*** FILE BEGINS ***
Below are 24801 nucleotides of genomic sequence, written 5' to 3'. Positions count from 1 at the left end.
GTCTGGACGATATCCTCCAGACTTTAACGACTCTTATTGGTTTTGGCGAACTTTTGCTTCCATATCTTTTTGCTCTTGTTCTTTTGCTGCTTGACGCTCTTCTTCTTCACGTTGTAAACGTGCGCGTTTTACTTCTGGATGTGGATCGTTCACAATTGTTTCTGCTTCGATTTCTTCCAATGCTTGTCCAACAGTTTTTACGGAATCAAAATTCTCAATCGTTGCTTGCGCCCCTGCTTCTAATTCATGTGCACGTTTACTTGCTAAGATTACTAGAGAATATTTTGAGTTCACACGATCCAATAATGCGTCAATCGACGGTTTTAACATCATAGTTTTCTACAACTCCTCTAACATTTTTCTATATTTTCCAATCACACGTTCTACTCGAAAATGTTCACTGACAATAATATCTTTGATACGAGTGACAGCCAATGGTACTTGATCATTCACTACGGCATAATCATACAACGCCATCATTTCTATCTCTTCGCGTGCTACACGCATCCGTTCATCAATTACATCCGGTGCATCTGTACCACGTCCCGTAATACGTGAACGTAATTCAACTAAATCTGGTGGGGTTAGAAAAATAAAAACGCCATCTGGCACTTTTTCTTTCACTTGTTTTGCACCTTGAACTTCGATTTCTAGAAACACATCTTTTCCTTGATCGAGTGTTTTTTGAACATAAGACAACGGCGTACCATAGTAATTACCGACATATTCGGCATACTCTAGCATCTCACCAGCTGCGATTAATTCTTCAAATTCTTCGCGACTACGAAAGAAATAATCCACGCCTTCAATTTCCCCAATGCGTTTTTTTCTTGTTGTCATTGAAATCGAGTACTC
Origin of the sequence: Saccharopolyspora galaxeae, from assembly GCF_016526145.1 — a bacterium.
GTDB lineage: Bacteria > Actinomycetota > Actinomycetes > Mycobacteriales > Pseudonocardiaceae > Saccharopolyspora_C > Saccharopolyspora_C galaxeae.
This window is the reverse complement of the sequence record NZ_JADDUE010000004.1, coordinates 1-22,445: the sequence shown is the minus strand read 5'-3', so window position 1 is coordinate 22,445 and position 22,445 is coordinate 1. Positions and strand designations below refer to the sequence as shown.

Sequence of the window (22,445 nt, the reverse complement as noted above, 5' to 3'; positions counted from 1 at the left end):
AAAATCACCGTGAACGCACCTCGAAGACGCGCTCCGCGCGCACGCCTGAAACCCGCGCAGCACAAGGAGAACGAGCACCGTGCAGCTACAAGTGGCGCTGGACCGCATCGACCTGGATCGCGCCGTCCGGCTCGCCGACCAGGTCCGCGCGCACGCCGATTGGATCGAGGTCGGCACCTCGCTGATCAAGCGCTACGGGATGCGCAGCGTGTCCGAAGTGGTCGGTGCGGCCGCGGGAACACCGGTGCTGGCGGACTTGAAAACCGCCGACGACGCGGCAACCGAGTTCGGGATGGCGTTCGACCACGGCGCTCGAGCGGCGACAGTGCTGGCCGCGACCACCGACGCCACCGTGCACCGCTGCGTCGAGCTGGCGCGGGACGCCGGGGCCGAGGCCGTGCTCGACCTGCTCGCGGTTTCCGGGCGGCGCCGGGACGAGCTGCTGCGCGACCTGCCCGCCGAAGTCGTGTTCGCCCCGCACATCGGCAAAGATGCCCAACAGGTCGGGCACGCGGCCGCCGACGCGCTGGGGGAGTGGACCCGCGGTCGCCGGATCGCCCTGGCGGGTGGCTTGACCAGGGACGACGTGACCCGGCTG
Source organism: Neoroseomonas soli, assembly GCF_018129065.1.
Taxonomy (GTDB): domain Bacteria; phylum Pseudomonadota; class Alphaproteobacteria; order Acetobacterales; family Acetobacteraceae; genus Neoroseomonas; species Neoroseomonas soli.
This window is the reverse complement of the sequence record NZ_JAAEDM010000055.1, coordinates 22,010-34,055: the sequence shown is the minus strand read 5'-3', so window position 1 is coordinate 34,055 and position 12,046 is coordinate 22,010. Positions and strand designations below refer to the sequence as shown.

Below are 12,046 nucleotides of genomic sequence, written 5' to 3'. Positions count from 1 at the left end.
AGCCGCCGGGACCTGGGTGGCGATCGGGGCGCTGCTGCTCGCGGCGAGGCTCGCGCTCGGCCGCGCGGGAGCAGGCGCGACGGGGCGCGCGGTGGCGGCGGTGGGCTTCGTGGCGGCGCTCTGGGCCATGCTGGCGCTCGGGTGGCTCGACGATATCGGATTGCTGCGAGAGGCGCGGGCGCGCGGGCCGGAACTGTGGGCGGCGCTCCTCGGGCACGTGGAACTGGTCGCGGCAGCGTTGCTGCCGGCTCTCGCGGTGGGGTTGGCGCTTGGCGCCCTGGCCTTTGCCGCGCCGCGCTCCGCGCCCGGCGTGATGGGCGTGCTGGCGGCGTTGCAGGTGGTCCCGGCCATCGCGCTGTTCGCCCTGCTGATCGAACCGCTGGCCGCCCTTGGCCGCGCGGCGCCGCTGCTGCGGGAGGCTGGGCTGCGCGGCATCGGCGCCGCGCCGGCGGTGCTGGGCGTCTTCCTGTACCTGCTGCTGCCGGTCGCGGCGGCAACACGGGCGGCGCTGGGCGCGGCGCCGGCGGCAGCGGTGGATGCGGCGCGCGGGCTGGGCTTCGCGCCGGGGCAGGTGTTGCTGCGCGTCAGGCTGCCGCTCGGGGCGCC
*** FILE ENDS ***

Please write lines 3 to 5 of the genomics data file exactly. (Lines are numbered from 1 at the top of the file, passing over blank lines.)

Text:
Origin of the sequence: Saccharopolyspora galaxeae, from assembly GCF_016526145.1 — a bacterium.
GTDB lineage: Bacteria > Actinomycetota > Actinomycetes > Mycobacteriales > Pseudonocardiaceae > Saccharopolyspora_C > Saccharopolyspora_C galaxeae.
This window is the reverse complement of the sequence record NZ_JADDUE010000004.1, coordinates 1-22,445: the sequence shown is the minus strand read 5'-3', so window position 1 is coordinate 22,445 and position 22,445 is coordinate 1. Positions and strand designations below refer to the sequence as shown.